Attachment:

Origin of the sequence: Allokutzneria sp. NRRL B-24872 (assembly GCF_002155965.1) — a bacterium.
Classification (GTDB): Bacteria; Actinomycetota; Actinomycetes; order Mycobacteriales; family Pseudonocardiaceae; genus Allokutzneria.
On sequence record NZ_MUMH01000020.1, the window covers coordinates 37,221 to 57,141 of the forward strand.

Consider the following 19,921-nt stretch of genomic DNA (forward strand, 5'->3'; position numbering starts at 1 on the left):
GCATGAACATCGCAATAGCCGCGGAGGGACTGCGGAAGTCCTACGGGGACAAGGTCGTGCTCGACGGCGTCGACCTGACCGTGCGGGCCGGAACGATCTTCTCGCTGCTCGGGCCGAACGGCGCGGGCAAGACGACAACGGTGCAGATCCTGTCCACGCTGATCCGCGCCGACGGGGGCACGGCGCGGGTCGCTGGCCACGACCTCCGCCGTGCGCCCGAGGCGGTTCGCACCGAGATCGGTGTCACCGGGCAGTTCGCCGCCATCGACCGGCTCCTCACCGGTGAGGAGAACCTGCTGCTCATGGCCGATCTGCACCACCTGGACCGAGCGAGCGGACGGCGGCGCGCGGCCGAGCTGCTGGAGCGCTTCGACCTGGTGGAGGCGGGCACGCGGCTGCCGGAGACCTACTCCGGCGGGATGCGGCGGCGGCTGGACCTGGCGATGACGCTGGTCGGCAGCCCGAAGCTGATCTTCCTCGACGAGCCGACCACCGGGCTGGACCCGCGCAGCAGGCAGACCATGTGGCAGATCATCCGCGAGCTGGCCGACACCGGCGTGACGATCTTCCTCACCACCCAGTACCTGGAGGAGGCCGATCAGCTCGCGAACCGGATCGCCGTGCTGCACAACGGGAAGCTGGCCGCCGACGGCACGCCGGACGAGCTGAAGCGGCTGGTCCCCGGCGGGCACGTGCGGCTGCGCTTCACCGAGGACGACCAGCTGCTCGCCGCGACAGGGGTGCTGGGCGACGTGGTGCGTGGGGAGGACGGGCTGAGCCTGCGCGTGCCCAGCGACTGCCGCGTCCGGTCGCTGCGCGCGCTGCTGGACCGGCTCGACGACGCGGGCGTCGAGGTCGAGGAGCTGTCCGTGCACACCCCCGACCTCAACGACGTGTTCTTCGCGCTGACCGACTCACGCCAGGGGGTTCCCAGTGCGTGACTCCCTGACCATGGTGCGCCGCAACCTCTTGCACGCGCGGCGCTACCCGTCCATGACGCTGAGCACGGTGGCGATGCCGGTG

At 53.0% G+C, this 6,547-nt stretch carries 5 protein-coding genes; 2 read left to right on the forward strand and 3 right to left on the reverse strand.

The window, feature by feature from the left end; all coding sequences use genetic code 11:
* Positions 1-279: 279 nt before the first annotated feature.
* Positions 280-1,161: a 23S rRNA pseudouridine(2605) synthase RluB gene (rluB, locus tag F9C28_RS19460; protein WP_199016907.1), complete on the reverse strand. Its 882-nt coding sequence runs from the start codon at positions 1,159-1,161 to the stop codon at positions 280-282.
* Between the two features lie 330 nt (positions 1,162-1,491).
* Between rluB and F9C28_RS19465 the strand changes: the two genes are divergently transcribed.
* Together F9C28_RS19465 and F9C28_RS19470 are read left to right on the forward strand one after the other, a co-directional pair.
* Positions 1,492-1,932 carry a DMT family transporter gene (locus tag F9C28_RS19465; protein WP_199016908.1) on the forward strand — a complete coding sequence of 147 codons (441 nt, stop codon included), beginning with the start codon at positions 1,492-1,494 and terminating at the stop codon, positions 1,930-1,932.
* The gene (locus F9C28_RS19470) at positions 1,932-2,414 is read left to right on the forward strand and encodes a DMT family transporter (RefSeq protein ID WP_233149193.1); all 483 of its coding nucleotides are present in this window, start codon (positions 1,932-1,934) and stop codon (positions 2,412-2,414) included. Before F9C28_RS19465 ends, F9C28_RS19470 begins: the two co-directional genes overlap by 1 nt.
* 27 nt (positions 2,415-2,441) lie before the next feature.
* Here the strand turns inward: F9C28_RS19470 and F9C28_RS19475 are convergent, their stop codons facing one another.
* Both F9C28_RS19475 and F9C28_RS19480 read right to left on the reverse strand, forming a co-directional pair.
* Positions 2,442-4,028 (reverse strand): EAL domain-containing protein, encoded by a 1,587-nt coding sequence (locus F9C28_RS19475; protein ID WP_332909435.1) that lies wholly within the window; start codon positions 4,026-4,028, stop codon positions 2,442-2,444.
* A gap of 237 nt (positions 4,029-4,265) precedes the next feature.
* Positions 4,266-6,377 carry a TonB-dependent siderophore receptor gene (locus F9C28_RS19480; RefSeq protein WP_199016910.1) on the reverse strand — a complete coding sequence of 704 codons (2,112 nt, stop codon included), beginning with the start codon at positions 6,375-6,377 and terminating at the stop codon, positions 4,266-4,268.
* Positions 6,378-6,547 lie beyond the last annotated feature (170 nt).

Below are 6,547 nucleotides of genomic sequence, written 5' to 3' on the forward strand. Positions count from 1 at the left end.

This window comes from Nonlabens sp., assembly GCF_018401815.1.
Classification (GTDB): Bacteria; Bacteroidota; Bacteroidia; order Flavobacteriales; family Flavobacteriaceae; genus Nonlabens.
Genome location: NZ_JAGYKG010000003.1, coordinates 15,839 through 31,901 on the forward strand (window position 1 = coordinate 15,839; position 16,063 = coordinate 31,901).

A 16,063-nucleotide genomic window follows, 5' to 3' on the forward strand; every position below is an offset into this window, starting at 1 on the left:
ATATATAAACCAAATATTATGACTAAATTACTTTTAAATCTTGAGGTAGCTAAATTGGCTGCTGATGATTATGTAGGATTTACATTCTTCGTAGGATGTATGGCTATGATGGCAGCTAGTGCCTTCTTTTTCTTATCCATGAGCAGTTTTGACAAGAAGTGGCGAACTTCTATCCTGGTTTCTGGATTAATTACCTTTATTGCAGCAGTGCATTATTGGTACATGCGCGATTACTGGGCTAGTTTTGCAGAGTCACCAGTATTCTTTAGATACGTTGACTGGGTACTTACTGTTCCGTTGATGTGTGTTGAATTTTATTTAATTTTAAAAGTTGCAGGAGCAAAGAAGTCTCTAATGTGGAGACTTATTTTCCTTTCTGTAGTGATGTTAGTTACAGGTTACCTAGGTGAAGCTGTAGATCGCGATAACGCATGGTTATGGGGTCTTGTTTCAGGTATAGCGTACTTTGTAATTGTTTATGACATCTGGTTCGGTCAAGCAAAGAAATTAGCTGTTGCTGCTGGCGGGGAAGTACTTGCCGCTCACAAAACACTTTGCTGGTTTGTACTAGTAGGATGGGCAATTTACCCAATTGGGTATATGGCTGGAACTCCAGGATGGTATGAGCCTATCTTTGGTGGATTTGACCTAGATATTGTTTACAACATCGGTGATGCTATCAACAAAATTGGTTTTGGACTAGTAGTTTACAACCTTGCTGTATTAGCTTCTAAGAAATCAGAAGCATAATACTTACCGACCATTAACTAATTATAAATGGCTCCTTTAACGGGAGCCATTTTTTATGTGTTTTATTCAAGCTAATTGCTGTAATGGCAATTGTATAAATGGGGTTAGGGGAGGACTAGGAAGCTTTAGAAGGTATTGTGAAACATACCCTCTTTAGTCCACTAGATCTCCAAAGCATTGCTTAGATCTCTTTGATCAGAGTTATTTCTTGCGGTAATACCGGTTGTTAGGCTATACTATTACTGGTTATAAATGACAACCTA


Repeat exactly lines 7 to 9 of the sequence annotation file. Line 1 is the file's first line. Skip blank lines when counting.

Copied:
The window, feature by feature from the left end; all coding sequences use genetic code 11:
* Positions 1-279: 279 nt before the first annotated feature.
* Positions 280-1,161: a 23S rRNA pseudouridine(2605) synthase RluB gene (rluB, locus tag F9C28_RS19460; protein WP_199016907.1), complete on the reverse strand. Its 882-nt coding sequence runs from the start codon at positions 1,159-1,161 to the stop codon at positions 280-282.